Lifestyle Health and Wellbeing 27 Feb 2018 Innovative approach ...

Innovative approach to addiction in US jails saves lives

Published Feb 27, 2018, 7:27 pm IST
Updated Feb 27, 2018, 7:27 pm IST
Overdose deaths dropped 12 percent throughout Rhode Island during the first year of the program - the only one of its kind in the U.S.
Innovative approach to addiction in US jails saves lives. (Photo: Pixabay)
 Innovative approach to addiction in US jails saves lives. (Photo: Pixabay)

An innovative program offering all of Rhode Island’s prisoners methadone and other drugs to treat opioid-use disorders has slashed overdose deaths in the state during its first year, according to a new study.

Overdose deaths dropped 12 percent throughout Rhode Island during the first year of the program - the only one of its kind in the U.S. Even more dramatically, the number of overdose deaths in Rhode Island plunged 61 percent last year among people recently released from jail or prison, researchers report in JAMA Psychiatry.


“Within one year of setting up this program, we have impacted state overdose deaths,” senior author Dr. Josiah Rich said in a phone interview. “That’s unheard of.”

Since July 2016, Rhode Island screens all its inmates for opioid-use disorder and makes available methadone and two other medications for addiction treatment, or MAT, to those who need and want it. The new study reports on results during a period in which more than 300 prisoners had taken advantage of the program.

“This program reaches an extremely vulnerable population at an extremely vulnerable time with the best treatment available for opioid-use disorder,” said Rich, a Brown University professor who directs the Center for Prisoner Health and Human Rights in Providence.


He sees the treatment in jails and prisons, combined with community treatment after release, as a winning strategy for reducing skyrocketing overdose deaths, which totaled more than 63,000 in the U.S. in 2016.

Dr. Kathleen Maurer, medical director at the Connecticut Department of Correction in Wethersfield, praised the program in neighboring Rhode Island as a prototype for the nation.

“What Rhode Island has done is amazing and courageous and very forward-looking, and I think they provide a model for all of us,” Maurer, who was not involved with the study, told Reuters Health.


Previous research has shown that overdose risk peaks immediately after prisoners addicted to opioids are released back into the community. Nonetheless, most U.S. correctional facilities insist that inmates withdraw from medicated-assisted treatment when they enter the system, and most offer no medication upon release.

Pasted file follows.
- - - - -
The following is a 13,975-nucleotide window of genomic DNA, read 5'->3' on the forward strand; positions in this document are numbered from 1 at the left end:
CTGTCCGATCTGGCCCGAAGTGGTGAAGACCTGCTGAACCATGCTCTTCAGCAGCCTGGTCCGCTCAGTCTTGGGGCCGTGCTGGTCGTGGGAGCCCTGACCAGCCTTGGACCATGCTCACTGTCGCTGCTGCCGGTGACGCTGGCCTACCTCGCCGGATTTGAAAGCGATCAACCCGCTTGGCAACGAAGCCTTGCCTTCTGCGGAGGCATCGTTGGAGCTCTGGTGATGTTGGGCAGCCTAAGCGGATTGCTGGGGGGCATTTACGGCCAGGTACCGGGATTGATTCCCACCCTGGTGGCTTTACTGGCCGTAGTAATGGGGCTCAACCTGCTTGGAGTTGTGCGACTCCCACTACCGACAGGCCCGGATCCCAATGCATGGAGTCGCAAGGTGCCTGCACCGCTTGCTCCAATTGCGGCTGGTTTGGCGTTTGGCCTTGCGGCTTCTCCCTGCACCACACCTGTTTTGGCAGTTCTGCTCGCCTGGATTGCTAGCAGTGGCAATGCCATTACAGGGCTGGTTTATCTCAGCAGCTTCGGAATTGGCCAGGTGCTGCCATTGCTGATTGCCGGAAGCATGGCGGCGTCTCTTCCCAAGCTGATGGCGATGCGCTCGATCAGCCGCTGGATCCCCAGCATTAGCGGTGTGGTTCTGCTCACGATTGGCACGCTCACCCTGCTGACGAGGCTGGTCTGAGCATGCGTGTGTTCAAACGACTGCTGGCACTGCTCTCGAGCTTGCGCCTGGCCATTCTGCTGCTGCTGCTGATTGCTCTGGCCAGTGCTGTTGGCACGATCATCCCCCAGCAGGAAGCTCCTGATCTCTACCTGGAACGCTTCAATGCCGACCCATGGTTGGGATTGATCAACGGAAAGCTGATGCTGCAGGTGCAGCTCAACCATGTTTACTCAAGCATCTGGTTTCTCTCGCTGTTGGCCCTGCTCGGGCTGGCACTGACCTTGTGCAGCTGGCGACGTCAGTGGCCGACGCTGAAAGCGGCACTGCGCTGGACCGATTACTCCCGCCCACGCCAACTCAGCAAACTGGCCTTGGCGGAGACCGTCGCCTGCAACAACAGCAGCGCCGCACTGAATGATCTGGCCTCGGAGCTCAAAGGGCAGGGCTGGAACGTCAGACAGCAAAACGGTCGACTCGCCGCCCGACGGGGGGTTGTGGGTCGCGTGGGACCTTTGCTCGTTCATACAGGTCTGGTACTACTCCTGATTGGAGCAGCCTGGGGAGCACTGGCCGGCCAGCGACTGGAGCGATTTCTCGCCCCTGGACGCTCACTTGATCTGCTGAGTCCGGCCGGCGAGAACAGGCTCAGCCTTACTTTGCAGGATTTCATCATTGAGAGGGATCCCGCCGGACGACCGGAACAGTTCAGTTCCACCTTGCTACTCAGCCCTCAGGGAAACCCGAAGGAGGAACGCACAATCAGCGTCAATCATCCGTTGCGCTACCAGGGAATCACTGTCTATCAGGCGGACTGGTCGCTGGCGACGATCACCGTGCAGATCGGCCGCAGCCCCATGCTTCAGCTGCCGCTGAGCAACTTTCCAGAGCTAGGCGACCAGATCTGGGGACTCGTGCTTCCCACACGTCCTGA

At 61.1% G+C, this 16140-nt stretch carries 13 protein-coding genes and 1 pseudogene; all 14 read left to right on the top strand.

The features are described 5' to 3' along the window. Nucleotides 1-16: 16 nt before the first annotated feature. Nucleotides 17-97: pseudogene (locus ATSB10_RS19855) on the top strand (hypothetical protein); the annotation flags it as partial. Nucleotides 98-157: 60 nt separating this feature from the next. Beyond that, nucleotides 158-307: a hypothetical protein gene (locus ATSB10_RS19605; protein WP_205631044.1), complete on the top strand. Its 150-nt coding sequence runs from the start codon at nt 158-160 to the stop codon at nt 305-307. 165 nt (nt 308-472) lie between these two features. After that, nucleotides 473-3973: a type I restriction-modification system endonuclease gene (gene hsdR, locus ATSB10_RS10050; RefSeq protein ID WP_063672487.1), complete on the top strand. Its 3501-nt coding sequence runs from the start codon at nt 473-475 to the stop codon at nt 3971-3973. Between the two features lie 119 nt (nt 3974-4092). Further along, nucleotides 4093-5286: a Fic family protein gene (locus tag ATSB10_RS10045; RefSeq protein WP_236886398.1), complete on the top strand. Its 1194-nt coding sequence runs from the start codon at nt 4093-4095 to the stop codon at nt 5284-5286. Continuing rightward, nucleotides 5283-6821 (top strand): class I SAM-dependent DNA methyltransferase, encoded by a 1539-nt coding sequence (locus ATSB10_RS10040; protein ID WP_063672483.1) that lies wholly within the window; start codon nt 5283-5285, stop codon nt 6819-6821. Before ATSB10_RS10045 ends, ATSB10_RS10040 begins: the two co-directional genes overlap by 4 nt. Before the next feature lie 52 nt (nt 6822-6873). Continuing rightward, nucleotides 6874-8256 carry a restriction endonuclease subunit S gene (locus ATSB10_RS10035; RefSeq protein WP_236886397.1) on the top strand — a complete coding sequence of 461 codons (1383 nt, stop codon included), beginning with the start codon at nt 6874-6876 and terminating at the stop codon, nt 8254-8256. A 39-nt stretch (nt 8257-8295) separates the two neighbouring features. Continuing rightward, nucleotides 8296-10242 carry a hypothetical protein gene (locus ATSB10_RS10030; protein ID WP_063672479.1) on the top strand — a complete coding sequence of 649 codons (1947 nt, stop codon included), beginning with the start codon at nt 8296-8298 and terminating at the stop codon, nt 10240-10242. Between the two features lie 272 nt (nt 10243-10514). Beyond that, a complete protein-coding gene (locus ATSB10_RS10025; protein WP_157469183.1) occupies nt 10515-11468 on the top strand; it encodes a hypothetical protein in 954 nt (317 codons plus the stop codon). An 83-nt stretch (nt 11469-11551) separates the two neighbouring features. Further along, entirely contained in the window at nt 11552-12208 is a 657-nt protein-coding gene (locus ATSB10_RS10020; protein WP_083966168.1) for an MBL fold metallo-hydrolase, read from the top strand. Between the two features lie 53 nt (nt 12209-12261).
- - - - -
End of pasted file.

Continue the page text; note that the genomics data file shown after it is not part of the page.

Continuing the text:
“Generally, corrections brings people in, they take them off either methadone or heroin, and then they release them with nothing but cravings,” Maurer said.

A 36-year-old East Providence arborist who asked to be identified only by his first name, Casey, knows the drill. He credits the Rhode Island program with helping him get his life back on track and possibly sparing him from the death sentence of street heroin, fentanyl or carfentanyl, which killed a close friend in October.


Casey got hooked on opioids 16 years ago. As a college student, he fractured his spine in a car accident and began taking the OxyContin his doctor prescribed for pain relief. He went from prescription painkillers, to street-purchased pills, to heroin.

For the past eight years, Casey has been on and off methadone, a synthetic opiate that for decades has been used to treat people addicted to opioid painkillers and heroin. But sometimes Casey’s job took him out of town, and he couldn’t make it to the clinic to get his daily dose of methadone, he said in a phone interview. Then he’d turn to street drugs and wind up in jail.


Casey’s been incarcerated four times for possession of narcotics, and three times he was forced to withdraw from methadone only to have to turn around and face another round on the outside unassisted.

When he was arrested in November, he was presented with a new option. He could try Suboxone, a long-acting partial opioid agonist that would not require daily reporting to a clinic, like he had to do for methadone, and he could leave the prison on the medication.

“When I would come out of prison in the past, within a month I would find myself using,” Casey said. Since his release six weeks ago, he said he hadn’t even thought about using heroin.


“I know it’s only been a month and a half,” he said. “But at least I have a shot.”

Rich and his team designed the study as a preliminary evaluation of the program. But the findings - a drop in statewide overdose deaths from 179 in the first six months of 2016 to 157 during the same period in 2017 - convinced the researchers of the urgency to report the results.

For every 11 inmates treated, researchers calculated they prevented one death from overdose.

“This felt so compelling that we felt it was really necessary to get it out,” lead author Traci Green, a Brown University professor of emergency medicine and epidemiology in Providence, said in a phone interview.


“A lot of individuals are able to find their lives,” she said. “The medication is so central to controlling the cravings, they can work on their family, their jobs, re-entry into the community and the broader society.”